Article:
Church Growth: the New God

Jesus did not seem to be faring very well. Failing to cater to the whims and wishes of the carnal crowd, His audience in John 6 had dropped from several thousand to a handful in one day. Instead of holding a seeker-driven service, He had been insensitive and driven the seekers away in droves. While the people had expressed felt needs, for bread and an earthly king to fight their battles, Jesus had talked of spiritual bread and a different kind of kingdom. By the end of the day, His numbers and popularity had plummeted. Yet He seemed to be unshaken. He still had His 12 disciples. They followed Him, recognizing He was the Christ and that He had the words of eternal life (John 6:68).

Down the road, Jesus met a well-dressed man carrying a briefcase stuffed with market survey charts. I am a church growth expert, and I can help you, he said. Your approach is not user-friendly at all. If you really want to influence this generation for God, you have to build up those numbers, and to do that you have to cut some corners. I have some plans here that your target audience will really like. He began to list the self-centered, sin-sparing approach that embraced any lifestyle and eliminated all church discipline. Calmly Jesus responded, “No man can come to me, except the Father which hath sent me draw him: and I will raise him up at the last day” (John 6:44).

As soon as this expert was gone, Jesus met another one a bearded man in slick sunglasses, calling himself “The Promoter.” Lord, these hymns you sing they are too old for our Hebrew boomer generation. They cannot relate to that tedious, traditional stuff. Our surveys show they really dig Jerusalem grunge and Sidonian rap. I can have some of these bands do a gig at your rallies, and you will have your crowds back in no time. Jesus refused his offer.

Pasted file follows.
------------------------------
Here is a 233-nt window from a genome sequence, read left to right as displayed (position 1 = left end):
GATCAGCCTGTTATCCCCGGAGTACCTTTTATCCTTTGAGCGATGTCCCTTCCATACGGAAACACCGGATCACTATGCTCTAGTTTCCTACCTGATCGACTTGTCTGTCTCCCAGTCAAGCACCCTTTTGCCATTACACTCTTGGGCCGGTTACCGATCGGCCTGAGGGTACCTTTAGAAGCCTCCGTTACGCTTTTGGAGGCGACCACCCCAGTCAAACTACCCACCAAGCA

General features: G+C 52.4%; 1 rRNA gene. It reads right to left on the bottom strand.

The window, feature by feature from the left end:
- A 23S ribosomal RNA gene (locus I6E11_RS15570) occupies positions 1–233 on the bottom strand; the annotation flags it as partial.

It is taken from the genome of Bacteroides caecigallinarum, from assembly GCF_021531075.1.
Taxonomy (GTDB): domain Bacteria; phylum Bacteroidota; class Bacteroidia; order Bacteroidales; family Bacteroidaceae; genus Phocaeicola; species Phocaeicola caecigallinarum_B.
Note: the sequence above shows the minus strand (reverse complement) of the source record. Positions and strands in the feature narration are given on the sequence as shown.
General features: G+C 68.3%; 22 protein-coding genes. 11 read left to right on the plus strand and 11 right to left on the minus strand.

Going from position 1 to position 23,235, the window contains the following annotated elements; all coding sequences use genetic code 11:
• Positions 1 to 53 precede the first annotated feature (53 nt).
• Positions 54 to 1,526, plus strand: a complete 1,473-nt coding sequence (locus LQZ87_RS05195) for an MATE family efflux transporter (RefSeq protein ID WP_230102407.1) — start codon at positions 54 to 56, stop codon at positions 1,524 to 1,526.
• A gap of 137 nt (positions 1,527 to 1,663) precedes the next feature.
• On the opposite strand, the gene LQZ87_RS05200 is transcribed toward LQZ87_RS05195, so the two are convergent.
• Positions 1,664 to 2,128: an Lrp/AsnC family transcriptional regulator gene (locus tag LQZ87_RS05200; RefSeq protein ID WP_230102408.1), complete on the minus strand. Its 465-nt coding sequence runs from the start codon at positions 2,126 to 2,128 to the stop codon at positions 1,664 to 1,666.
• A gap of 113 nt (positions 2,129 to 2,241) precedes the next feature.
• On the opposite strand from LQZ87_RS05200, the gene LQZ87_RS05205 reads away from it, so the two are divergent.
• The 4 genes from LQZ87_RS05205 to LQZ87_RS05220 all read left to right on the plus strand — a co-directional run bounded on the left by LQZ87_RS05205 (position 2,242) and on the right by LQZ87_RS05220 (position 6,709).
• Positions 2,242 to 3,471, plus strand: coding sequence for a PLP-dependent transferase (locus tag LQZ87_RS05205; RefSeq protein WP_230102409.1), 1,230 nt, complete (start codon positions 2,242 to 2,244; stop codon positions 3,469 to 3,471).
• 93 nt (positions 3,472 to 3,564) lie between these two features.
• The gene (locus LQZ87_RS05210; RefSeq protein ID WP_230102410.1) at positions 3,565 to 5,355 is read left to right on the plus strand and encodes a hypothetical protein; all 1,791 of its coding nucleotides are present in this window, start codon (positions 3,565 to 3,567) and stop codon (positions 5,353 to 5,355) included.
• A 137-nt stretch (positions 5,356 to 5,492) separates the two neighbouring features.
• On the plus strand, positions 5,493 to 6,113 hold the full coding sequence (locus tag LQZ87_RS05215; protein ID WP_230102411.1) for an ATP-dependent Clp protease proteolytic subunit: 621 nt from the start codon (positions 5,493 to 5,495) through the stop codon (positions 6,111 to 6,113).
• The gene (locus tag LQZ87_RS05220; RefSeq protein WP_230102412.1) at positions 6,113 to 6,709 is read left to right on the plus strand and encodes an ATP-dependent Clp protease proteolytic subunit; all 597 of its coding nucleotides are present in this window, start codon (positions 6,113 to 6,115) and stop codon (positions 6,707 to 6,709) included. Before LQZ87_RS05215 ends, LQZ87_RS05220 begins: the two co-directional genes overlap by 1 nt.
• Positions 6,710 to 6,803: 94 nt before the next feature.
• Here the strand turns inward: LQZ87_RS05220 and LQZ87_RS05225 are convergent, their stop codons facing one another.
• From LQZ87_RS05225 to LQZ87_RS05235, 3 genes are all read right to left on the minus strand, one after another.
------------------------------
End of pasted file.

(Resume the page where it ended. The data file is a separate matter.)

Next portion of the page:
When “The Promoter” left, a professor from Bethsaida Bible Institute showed up and immediately admonished Jesus to quit preaching such a harsh, negative message and to stop bashing the Pharisees. The Pharisees are our natural allies in the culture war. We need them in our battle against abortion, pornography, and those indecent Roman gladiator shows. We have got to be more ecumenical. Besides, the Pharisees are zealous. They will encompass land and sea to make one convert. You should have heard Rabbi Hillel preach on self-esteem at the Hippodrome — 8,000 men came forward!

To all such short-cuts and carnal offers, Jesus said, “Get thee behind me, Satan: thou art an offence unto me: for thou savourest not the things that be of God, but those that be of men” (Matthew 16:23). Then He went to the cross, provided atonement for sinners, and laid a foundation with that handful of followers who turned the world upside down, relying only upon the foolishness of preaching and the inspired power of the Holy Spirit’s word.

Adapted from Thomas Williamson